A grand jury shall be composed of twelve (12) persons, any nine (9) of whom concurring may find an indictment or true bill. A grand jury shall be convened upon the order of a district judge upon his own motion; or such grand jury shall be ordered by a district judge upon the filing of a petition therefor signed by qualified electors of the county equal to the number of signatures required to propose legislation by a county by initiative petition as provided in Section 5 of Article V of the Oklahoma Constitution, with the minimum number of required signatures being five hundred (500) and the maximum being five thousand (5000); and further providing that in any calendar year in which a grand jury has been convened pursuant to a petition therefor, then any subsequent petition filed during the same calendar year shall require double the minimum number of signatures as were required hereunder for the first petition; or such grand jury shall be ordered convened upon the filing of a verified application by the Attorney General of the State of Oklahoma who shall have authority to conduct the grand jury in investigating crimes which are alleged to have been committed in said county or involving multicounty criminal activities; when so assembled such grand jury shall have power to inquire into and return indictments for all character and grades of crime. All other provisions of the Constitution or the laws of this state in conflict with the provisions of this constitutional amendment are hereby expressly repealed.
The legislature shall enact laws to prevent corruption in making, filing, circulating, and submitting petitions calling for convening a grand jury.
(Emphasis added). The emphasized language was added in 1971. The final paragraph was added in 1995.
3 In short, Petitioners interpret the word "or" as "either/or," while the Attorney General interprets it as "and/or."
4 The order authorized a grand jury with "the power and authority to inquire into and return indictments for all character and grades of crimes in any and all seventy-seven (77) counties of the State of Oklahoma."
5 Obviously, the Court of Criminal Appeals reached the opposite conclusion in State v. Bezdicek, 2002 OK CR 28, 53 P.3d 917. We do not lightly disregard that Court's reasoning, but we must reject its holding pursuant to this Court's authority as discussed in part I of this opinion.
6 According to page 5 of a June 1971 document from the Oklahoma Legislative Council, titled "Pending Constitutional Amendments; Legislative Referenda; Initiative Petitions; 1971," the short title of the proposed amendment was:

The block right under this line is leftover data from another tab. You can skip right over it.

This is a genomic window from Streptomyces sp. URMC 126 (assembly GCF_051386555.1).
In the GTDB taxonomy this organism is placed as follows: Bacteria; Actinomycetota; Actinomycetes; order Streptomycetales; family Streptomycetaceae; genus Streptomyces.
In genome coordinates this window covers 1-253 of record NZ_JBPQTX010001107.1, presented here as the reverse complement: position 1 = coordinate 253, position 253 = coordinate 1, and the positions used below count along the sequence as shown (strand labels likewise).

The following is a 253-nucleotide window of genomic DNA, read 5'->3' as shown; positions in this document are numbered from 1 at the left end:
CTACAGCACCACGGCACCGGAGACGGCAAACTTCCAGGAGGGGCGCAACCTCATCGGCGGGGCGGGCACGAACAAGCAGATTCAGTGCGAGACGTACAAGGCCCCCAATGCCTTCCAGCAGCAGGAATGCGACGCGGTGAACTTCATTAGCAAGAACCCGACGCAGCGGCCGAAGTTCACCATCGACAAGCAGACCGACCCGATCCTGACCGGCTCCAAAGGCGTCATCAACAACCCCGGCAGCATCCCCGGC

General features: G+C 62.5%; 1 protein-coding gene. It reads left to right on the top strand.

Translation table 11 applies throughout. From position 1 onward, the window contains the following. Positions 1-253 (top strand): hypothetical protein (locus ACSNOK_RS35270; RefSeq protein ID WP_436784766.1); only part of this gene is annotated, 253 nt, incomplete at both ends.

Convening of Grand Juries by Elector Petition or by the Attorney General for Investigation of Single or Multi-county Criminal Activities.
The text of the state question placed on the ballot:
Shall a Constitutional Amendment amending Article II, Section 18, of the Constitution of the State of Oklahoma to provide for composition of grand juries; providing that grand juries be convened upon the filing of a petition signed by the qualified electors of a county; establishing numerical signature requirements for the sufficiency of such petitions; allowing the Attorney General to convene and conduct grand juries, upon the filing of a verified application, to investigate crimes alleged to have been committed in one county or involving multi-county criminal activities; granting such grand juries power to indict for all character and grades of crimes, be approved by the people?
Oklahoma State Questions Since Statehood 1907-1994, published by the Oklahoma Department of Libraries, December 1994, p. 123 (emphasis added).
7 We acknowledge that Petitioners' briefs contained an exhaustive and informative historical analysis of the grand jury system in English and American common law. However, that historical analysis cannot override the constitutional and statutory imperatives under which this Court and the multicounty grand jury operate.
8 However, as this Court and the Court of Criminal Appeals have previously held, the Legislature exceeded its power when it attempted to limit the type of activity subject to grand jury investigation because it directly contradicts the Constitution. See Bezdicek, 2002 OK CR 28, ¶ 14, 53 P.3d at 920-921; Movants to Quash Grand Jury Subpoenas v. Powers, 1992 OK 142, ¶ 3, 839 P.2d 655, 656.
OPALA, J., dissenting
¶1 The dispositive question posed for our decision is whether the text of Art. 2, Sec. 18, Okl. Const., confers on the Attorney General the authority to convene a multicounty grand jury to investigate activities occurring within a single county. The court's answer is in the affirmative. Its pronouncement relies exclusively on the legislative "clarification" of the constitutional language, Art. 2, Sec. 18, Okl. Const., contained in the Multicounty Grand Jury Act, 22 O.S. 2001 and O.S. Supp. 2007, §§351and 353.
¶2 In reaching today's conclusion the court has utterly abdicated its role as the legal system's recognized paramount and exclusive arbiter of the Constitution's meaning. The Legislature's discretion is not unlimited, although its conclusions are often entitled to much deference. Marbury v. Madison, 1 Cranch 137, 176, 2 L. Ed. 60 (1803); City of Boerne v. Flores, 521 U.S. 507, 515 and 536, 117 S. Ct. 2157, 2162 and 2172, 138 L. Ed. 2d 624 (1997).
¶3 I decline to yield to the Legislature the court's paramount and exclusive power to act as the ultimate arbiter of the constitution's text.1Marbury v. Madison, supra; City of Boerne v. Flores, supra.